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Needless to say, there are going to be spoilers in this article, so only proceed if you want to know some secrets.
The Marvel Cinematic Universe has had solo adventures. It has had team-up films. And every few years, the doors are kicked open for massive ensemble superhero adventures under the "Avengers" banner. Joe and Anthony Russo's Avengers: Infinity War will be the third such excursion into the MCU, and as has been the case in the past, new faces will be added to the mix in time for the fight. But Mark Ruffalo has been a constant through the previous two Avengers films, so while CinemaBlend was on the Atlanta set of Infinity War, we asked him how the concept of an Avengers film has evolved, and how he continues to approach them. The MCU veteran opened up and told us:
This speaks to the ridiculous accomplishment that Marvel Studios has been able to pull off since launching its Cinematic Universe back with Jon Favreau's Iron Man in 2008. The studio knew that it was building something special, but only 18 films later are we able to fully understand the scope of the big picture formed by the interlocking pieces that arrive in the form of each new movie. And as new films like Black Panther, Spider-Man: Homecoming or Thor: Ragnarok expand the canvas on which directors are able to tell stories, it means that when actors like Mark Ruffalo meet up with Chris Evans, Scarlett Johansson or Jeremy Renner -- co-stars they haven't seen in years -- they all feel like they're just continuing to develop the larger story that's being told.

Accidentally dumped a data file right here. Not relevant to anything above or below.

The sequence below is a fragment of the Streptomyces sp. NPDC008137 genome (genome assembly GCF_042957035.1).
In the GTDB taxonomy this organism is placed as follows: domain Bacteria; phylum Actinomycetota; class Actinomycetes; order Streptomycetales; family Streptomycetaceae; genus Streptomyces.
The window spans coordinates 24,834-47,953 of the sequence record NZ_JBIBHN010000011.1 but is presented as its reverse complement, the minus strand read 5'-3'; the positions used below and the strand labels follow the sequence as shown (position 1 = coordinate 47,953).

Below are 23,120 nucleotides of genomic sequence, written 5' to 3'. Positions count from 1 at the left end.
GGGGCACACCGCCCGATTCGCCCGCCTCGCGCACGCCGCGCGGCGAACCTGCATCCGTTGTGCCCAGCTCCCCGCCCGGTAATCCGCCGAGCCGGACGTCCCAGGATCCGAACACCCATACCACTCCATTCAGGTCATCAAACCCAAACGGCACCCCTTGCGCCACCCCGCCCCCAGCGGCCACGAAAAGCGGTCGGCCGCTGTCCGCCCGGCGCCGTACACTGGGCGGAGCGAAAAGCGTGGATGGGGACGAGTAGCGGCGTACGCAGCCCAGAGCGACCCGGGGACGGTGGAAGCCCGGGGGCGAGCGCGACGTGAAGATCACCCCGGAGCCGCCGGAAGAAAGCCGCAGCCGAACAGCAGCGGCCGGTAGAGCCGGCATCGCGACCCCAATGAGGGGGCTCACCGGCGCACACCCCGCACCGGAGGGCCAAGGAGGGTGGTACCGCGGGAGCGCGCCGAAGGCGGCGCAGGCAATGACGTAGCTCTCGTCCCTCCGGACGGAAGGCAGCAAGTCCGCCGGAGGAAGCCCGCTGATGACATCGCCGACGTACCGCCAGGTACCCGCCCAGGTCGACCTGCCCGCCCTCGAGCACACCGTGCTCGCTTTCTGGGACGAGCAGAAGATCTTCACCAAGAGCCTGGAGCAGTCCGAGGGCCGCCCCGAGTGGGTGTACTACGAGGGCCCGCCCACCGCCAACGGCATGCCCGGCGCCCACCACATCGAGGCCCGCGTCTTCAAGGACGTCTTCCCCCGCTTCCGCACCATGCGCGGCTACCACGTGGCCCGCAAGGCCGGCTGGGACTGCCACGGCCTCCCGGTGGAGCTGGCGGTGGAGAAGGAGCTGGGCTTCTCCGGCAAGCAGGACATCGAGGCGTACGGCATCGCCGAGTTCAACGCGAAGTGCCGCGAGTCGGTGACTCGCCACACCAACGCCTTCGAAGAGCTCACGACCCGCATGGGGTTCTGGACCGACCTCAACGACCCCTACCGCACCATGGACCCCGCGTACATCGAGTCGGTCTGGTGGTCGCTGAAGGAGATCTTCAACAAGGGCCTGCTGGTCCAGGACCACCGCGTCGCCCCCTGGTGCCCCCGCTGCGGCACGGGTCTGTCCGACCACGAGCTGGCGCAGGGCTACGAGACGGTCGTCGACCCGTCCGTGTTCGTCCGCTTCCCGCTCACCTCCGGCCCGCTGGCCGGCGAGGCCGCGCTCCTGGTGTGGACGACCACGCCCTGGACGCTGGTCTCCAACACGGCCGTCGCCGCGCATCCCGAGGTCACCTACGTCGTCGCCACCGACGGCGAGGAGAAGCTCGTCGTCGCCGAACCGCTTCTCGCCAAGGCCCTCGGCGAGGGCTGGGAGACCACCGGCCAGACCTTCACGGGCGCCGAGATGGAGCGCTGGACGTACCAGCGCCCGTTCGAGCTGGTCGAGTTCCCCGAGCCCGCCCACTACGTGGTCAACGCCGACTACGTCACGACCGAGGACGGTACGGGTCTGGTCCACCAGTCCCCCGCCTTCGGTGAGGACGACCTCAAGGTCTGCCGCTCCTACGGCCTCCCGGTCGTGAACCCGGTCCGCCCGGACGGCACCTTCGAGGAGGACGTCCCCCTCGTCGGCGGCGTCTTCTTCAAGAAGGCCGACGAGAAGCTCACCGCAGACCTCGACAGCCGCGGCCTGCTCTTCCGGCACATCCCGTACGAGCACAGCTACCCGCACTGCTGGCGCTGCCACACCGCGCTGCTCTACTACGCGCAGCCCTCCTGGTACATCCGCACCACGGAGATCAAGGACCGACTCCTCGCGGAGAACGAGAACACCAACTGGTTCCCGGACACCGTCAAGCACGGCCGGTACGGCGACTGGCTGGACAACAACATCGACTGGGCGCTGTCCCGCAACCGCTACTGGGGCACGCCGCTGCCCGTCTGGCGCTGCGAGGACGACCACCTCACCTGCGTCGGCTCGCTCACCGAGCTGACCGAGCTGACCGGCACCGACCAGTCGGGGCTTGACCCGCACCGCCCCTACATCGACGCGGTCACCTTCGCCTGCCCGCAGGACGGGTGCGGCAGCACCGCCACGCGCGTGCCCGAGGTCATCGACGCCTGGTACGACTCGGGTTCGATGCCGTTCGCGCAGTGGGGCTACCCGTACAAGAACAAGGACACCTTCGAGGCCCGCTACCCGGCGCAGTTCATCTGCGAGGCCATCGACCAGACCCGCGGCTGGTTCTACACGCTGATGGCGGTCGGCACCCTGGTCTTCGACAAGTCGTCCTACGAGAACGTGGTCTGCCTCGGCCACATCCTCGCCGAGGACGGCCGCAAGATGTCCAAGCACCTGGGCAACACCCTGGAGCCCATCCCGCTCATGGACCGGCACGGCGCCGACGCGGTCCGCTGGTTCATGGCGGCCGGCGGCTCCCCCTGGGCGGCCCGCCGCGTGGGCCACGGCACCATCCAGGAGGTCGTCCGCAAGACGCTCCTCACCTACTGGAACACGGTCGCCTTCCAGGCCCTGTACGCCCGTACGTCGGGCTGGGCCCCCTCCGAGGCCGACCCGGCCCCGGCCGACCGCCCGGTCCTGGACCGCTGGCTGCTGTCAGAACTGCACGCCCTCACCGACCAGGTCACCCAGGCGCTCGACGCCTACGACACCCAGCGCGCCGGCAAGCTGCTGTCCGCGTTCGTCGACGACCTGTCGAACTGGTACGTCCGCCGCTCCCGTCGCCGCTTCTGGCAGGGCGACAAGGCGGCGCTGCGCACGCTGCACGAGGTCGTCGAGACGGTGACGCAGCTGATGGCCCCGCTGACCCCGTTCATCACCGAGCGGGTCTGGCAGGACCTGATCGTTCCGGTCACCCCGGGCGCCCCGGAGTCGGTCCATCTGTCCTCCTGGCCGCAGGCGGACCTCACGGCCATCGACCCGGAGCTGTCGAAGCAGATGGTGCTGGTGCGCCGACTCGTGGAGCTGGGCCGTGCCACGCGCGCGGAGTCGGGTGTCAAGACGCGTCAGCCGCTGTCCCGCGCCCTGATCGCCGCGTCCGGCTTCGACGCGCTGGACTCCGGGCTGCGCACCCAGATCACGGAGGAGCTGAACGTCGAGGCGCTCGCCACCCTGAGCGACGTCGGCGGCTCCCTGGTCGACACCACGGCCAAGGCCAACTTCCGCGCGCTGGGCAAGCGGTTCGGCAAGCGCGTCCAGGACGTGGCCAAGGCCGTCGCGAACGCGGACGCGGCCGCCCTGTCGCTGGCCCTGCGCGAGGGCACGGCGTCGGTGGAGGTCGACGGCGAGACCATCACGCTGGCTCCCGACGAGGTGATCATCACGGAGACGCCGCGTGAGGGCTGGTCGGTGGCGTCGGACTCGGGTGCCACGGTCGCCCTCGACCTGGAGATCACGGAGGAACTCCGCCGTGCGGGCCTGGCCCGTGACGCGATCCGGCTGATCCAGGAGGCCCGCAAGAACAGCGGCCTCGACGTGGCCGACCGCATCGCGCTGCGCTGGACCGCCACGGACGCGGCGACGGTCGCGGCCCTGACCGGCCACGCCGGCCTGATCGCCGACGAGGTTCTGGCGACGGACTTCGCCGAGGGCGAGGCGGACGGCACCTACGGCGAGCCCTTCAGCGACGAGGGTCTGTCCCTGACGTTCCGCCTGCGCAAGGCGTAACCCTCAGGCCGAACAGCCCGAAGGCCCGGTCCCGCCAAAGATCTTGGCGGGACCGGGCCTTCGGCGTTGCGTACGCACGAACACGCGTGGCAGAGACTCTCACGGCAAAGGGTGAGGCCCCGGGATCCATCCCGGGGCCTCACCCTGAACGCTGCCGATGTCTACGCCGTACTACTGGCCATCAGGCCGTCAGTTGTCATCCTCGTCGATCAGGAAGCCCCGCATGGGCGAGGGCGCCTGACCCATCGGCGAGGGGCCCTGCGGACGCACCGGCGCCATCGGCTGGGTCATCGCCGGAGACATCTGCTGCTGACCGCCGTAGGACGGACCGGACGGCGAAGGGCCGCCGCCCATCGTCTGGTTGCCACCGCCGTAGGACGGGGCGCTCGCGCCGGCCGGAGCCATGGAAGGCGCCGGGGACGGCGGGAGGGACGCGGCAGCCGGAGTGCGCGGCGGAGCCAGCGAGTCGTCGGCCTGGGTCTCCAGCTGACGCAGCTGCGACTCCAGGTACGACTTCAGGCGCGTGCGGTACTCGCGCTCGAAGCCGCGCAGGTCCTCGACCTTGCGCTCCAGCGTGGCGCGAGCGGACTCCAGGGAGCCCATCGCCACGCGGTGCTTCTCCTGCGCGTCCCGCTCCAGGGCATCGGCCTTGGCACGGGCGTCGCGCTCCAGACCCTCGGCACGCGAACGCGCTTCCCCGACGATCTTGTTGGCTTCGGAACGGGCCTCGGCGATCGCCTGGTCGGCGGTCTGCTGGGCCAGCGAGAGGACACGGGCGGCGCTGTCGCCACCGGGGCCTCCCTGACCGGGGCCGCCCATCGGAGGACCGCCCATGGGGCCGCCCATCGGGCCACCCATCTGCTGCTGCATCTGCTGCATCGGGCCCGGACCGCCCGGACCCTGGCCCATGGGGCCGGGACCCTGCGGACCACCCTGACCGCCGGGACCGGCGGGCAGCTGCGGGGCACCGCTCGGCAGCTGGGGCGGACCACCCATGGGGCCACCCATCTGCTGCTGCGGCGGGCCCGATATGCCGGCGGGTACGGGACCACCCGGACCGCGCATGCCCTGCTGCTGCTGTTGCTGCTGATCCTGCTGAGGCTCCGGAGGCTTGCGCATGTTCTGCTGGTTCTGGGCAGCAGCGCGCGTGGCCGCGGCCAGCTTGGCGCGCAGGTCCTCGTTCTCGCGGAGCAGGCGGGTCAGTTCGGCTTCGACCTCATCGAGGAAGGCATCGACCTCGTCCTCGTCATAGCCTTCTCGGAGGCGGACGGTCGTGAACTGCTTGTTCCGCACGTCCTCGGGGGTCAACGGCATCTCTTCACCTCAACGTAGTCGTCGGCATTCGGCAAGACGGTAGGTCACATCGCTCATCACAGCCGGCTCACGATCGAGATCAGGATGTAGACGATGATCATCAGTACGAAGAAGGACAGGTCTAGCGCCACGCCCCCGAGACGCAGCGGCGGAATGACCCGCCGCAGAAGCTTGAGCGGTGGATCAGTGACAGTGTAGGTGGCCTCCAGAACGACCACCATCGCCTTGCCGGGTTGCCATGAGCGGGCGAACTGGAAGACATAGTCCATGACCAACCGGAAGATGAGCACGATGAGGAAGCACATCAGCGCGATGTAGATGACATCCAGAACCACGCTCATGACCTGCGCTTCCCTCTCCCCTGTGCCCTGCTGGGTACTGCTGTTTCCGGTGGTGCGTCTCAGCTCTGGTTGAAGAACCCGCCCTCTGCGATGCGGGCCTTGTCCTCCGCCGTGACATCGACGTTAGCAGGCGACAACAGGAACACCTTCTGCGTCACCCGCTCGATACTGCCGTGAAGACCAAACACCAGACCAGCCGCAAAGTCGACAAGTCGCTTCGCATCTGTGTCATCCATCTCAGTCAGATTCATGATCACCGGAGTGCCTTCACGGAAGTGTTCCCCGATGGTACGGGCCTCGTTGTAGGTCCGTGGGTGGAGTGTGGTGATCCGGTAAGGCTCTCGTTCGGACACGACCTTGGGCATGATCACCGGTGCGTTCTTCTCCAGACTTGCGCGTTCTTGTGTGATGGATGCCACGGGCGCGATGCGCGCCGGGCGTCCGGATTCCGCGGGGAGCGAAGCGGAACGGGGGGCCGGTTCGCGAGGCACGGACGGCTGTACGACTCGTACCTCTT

For this reason, I truly don't think we, as a moviegoing audience, appreciate the difficulty of this level of storytelling that's happening in the Marvel Cinematic Universe. The studio takes huge risks, but also has a firm grasp on the larger picture that's being served, and therefor frequently enjoys big rewards. They know that Black Panther has to come before Avengers: Infinity War, because Wakanda has to be established if audiences are going to invest. At the same time, Civil War has to drive the team apart, because there's more power in seeing these heroes transcend their differences when a larger threat invades our planet. It's this attention to detail, and a rare patience in storytelling, that sets the MCU apart from rival cinematic universes that are struggling to find their way (or collapsing altogether under the weight of expectation).